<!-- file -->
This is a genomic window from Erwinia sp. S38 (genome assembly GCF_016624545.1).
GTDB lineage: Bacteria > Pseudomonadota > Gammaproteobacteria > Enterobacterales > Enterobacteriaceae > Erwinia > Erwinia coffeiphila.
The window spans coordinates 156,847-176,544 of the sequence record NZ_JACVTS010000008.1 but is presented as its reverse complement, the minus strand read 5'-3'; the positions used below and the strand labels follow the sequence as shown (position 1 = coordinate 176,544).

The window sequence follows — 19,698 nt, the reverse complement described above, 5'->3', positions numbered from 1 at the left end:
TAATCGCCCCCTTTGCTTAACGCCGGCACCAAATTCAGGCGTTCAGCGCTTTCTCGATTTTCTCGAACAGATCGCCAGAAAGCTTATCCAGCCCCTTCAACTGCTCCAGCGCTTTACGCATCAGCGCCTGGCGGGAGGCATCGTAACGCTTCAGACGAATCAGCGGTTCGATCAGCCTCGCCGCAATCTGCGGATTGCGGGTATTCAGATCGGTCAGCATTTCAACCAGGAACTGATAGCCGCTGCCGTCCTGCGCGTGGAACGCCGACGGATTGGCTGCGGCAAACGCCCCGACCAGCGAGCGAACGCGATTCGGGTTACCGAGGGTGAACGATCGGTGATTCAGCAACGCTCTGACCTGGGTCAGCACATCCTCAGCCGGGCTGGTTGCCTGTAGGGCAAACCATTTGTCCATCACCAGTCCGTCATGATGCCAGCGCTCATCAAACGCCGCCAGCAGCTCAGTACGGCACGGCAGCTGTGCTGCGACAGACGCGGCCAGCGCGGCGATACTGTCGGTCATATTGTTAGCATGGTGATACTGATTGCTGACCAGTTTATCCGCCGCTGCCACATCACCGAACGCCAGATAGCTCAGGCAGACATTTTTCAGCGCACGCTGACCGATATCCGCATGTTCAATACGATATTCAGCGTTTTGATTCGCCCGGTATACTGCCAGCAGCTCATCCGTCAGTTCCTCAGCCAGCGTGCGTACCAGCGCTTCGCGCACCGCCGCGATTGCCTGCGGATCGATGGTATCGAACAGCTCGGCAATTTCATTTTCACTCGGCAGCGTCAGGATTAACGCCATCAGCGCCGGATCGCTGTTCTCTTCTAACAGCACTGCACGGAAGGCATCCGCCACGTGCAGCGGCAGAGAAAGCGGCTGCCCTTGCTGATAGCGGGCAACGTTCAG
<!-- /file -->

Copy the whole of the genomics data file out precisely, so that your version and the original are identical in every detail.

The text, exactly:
This is a genomic window from Erwinia sp. S38 (genome assembly GCF_016624545.1).
GTDB lineage: Bacteria > Pseudomonadota > Gammaproteobacteria > Enterobacterales > Enterobacteriaceae > Erwinia > Erwinia coffeiphila.
The window spans coordinates 156,847-176,544 of the sequence record NZ_JACVTS010000008.1 but is presented as its reverse complement, the minus strand read 5'-3'; the positions used below and the strand labels follow the sequence as shown (position 1 = coordinate 176,544).

The window sequence follows — 19,698 nt, the reverse complement described above, 5'->3', positions numbered from 1 at the left end:
TAATCGCCCCCTTTGCTTAACGCCGGCACCAAATTCAGGCGTTCAGCGCTTTCTCGATTTTCTCGAACAGATCGCCAGAAAGCTTATCCAGCCCCTTCAACTGCTCCAGCGCTTTACGCATCAGCGCCTGGCGGGAGGCATCGTAACGCTTCAGACGAATCAGCGGTTCGATCAGCCTCGCCGCAATCTGCGGATTGCGGGTATTCAGATCGGTCAGCATTTCAACCAGGAACTGATAGCCGCTGCCGTCCTGCGCGTGGAACGCCGACGGATTGGCTGCGGCAAACGCCCCGACCAGCGAGCGAACGCGATTCGGGTTACCGAGGGTGAACGATCGGTGATTCAGCAACGCTCTGACCTGGGTCAGCACATCCTCAGCCGGGCTGGTTGCCTGTAGGGCAAACCATTTGTCCATCACCAGTCCGTCATGATGCCAGCGCTCATCAAACGCCGCCAGCAGCTCAGTACGGCACGGCAGCTGTGCTGCGACAGACGCGGCCAGCGCGGCGATACTGTCGGTCATATTGTTAGCATGGTGATACTGATTGCTGACCAGTTTATCCGCCGCTGCCACATCACCGAACGCCAGATAGCTCAGGCAGACATTTTTCAGCGCACGCTGACCGATATCCGCATGTTCAATACGATATTCAGCGTTTTGATTCGCCCGGTATACTGCCAGCAGCTCATCCGTCAGTTCCTCAGCCAGCGTGCGTACCAGCGCTTCGCGCACCGCCGCGATTGCCTGCGGATCGATGGTATCGAACAGCTCGGCAATTTCATTTTCACTCGGCAGCGTCAGGATTAACGCCATCAGCGCCGGATCGCTGTTCTCTTCTAACAGCACTGCACGGAAGGCATCCGCCACGTGCAGCGGCAGAGAAAGCGGCTGCCCTTGCTGATAGCGGGCAACGTTCAG